How the News Media Stopped Worrying and Learned to Love Rumsfeld
The nation's top dog of war is frisky again. Donald Rumsfeld has returned to high visibility – after a couple of months in the media doghouse following revelations about torture at the Abu Ghraib prison – now openly romancing the journalistic pack with his inimitable style of tough love as he growls and romps across TV screens.
For three years, the elan of Rumsfeld's media stardom has been welded to fear and killing. The civilian boss at the Pentagon made little impression on the nation until 9/11 – but soon afterwards, CNN was hailing him as "a virtual rock star." While he briefed reporters about the bombing of Afghanistan in autumn 2001, there was a rush among reporters and pundits who conflated his ability to oversee air-war carnage with new status as some kind of hunk.
Three decades after President Richard Nixon pursued a "madman" strategy in an attempt to intimidate North Vietnam's leaders, more than a few liberal pundits joined in the acclaim for Rumsfeld as someone capable of pinning the violence meter. During a CNBC appearance (Oct. 13, 2001), Thomas Friedman said: "I was a critic of Rumsfeld before, but there's one thing ... that I do like about Rumsfeld. He's just a little bit crazy, OK? He's just a little bit crazy, and in this kind of war, they always count on being able to out-crazy us, and I'm glad we got some guy on our bench that our quarterback – who's just a little bit crazy, not totally, but you never know what that guy's going to do, and I say that's my guy."
And Ahmad Chalabi was Rumsfeld's guy. Relentlessly promoted by the Pentagon chief and top aides, the slick Iraqi exile was widely understood to be an accomplished liar. But that didn't impede New York Times reporter Judith Miller and a team of colleagues as they put out front-page prewar stories about Iraqi weapons of mass destruction, with Chalabi serving as the key unnamed source.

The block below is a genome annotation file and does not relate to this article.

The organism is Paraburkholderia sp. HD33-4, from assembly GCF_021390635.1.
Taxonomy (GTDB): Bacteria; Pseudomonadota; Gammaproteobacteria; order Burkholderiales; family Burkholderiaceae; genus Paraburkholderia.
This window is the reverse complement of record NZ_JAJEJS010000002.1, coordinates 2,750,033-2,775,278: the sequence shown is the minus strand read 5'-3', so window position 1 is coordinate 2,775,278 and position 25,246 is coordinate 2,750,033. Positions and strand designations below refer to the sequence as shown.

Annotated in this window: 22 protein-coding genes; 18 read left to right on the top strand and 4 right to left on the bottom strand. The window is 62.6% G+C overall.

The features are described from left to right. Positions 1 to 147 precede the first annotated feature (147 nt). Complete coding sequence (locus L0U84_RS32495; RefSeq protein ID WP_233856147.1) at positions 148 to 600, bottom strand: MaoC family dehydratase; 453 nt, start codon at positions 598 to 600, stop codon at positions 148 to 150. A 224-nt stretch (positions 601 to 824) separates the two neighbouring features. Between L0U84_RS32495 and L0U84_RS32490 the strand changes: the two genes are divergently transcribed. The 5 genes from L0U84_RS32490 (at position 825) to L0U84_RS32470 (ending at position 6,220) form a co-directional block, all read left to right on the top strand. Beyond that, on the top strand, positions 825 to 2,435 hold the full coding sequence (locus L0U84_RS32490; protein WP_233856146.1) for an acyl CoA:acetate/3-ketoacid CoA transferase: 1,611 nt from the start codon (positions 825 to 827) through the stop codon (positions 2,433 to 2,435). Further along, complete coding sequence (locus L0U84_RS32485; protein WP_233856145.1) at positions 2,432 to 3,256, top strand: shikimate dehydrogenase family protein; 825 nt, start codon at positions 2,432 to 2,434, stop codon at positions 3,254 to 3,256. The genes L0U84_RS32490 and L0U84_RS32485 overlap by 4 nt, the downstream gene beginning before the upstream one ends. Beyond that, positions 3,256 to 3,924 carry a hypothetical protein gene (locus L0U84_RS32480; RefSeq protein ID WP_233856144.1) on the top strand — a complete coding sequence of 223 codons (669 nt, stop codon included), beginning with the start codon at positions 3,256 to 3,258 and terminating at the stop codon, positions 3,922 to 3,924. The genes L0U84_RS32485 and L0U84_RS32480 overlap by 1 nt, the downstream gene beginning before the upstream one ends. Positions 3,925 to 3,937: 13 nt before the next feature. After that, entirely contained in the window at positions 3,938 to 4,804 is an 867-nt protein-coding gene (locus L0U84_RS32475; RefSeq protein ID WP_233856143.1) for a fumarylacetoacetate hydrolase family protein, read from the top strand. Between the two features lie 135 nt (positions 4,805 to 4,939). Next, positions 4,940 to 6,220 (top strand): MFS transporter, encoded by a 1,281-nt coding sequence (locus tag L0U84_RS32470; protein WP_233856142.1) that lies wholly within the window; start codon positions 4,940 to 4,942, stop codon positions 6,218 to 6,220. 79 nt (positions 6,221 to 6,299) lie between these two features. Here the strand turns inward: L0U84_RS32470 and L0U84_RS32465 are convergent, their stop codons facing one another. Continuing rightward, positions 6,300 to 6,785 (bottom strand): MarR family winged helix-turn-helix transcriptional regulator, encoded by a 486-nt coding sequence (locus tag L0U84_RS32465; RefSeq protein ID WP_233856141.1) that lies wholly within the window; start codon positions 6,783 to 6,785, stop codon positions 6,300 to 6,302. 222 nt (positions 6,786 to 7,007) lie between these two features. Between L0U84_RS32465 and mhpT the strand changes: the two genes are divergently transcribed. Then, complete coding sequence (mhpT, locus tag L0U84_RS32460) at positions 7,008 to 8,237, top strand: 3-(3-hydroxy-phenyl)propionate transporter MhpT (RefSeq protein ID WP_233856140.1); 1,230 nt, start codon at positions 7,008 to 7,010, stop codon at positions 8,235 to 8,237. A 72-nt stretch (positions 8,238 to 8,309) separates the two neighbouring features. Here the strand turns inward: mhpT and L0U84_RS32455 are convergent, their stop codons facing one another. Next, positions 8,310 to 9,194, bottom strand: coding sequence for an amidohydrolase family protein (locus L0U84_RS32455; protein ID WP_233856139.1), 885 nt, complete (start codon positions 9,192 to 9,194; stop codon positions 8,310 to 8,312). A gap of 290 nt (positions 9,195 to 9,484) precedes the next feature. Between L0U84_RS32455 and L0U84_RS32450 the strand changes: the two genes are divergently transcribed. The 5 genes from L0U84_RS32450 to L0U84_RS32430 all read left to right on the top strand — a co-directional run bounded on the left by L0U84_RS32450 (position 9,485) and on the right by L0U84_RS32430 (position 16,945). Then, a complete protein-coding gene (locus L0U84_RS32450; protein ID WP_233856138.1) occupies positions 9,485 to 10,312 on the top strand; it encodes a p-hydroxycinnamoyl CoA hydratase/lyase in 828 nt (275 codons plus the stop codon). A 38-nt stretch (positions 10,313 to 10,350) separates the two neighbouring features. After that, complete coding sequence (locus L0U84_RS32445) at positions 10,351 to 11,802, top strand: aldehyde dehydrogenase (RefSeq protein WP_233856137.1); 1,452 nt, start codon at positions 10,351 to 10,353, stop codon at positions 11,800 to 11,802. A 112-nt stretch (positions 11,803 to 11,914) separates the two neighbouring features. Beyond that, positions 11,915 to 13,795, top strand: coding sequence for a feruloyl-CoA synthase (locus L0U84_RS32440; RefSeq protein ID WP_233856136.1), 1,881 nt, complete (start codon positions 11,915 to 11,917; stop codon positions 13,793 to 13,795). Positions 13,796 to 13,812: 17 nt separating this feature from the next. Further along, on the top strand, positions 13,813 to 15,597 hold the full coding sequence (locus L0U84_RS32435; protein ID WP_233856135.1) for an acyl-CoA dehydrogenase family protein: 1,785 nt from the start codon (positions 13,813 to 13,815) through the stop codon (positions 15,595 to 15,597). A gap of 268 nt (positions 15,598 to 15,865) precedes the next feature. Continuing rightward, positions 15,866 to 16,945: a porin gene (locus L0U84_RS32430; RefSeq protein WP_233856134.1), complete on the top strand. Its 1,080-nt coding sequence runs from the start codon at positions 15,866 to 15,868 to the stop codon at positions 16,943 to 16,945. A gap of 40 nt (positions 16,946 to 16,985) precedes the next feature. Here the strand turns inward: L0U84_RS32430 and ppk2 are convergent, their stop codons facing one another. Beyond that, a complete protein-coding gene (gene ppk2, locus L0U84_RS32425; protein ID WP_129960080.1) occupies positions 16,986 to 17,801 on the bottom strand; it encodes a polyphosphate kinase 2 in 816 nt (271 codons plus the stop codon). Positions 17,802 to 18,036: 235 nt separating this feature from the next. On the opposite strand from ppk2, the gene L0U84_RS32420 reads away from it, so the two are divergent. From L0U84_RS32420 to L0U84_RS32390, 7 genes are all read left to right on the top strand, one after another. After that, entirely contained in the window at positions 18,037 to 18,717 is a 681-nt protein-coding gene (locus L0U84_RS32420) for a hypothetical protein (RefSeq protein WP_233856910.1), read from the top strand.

The Times wasn't alone. Many reporters on mainstream payrolls took the nod from Rumsfeld, eagerly succumbing to the Chalabi scam. And some avowedly independent journalists did likewise. Christopher Hitchens, for instance, ended up dedicating his book about the Iraq invasion to Chalabi and a few others – calling them "comrades in a just struggle and friends for life."
When Rumsfeld comes in for harsh media criticism, he takes a licking and keeps on ticking ... like a time bomb. Since early 2001, New York Times columnist Maureen Dowd has referred to him as "Rummy" with escalating frequency (in more than 40 columns last year), and some other pundits have also been scathing at times. Yet the prevailing media narrative has been compatible with the Rumsfeld "new American century" agenda: Boys will be boys, Rumsfeld will be rummy, war will be bloody, and the Pentagon media machine will keep spinning while the defense secretary leads the way.
Rumsfeld was back in media action for a long interview Aug. 17 on the PBS "NewsHour" with host Jim Lehrer. Mostly, Rumsfeld spun the fine fabric of public relations. Along the way, he talked about how to get "the best intelligence" and "good all-source analysis" without "having it all single-perspective."
Minutes later, Lehrer got around to asking whether Pentagon analysts doing "lessons-learned studies" on Iraq had determined "why the intelligence turned out to be so wrong about weapons of mass destruction."
Rumsfeld: "Ooh, no, that wasn't what we did, no. The Central Intelligence Agency did that."
Lehrer: "Right. So you didn't – that was not part of your lessons learned?"
Rumsfeld: "No. We're not in that business."
The evasive reply came from the Pentagon honcho who'd flatly declared before the Iraq invasion that the U.S. government knew where Iraqi weapons of mass destruction were located.
But – without a word of followup – Lehrer changed the subject, moving on to a matter of tactical foresight. "What about the intensity of the insurgency after major combat," he asked, "was that an intelligence failure within the Pentagon – or not?"
Rumsfeld's response was predictable and easy ("things are always different than one anticipates ... a war plan doesn't ever outlive the first contact with the enemy..."). In an interview that involved several thousand words and focused largely on intelligence, Lehrer permanently dropped the WMD question as soon as Rumsfeld blew it off.
Major U.S. news outlets are hardly inclined to be up in arms about Rumsfeld's record of prewar deception when they remain so dainty about critiquing their own. What passes for soul-searching at the New York Times and the Washington Post is much more like autoeroticism than self-flagellation. No wonder Rumsfeld the media star is back.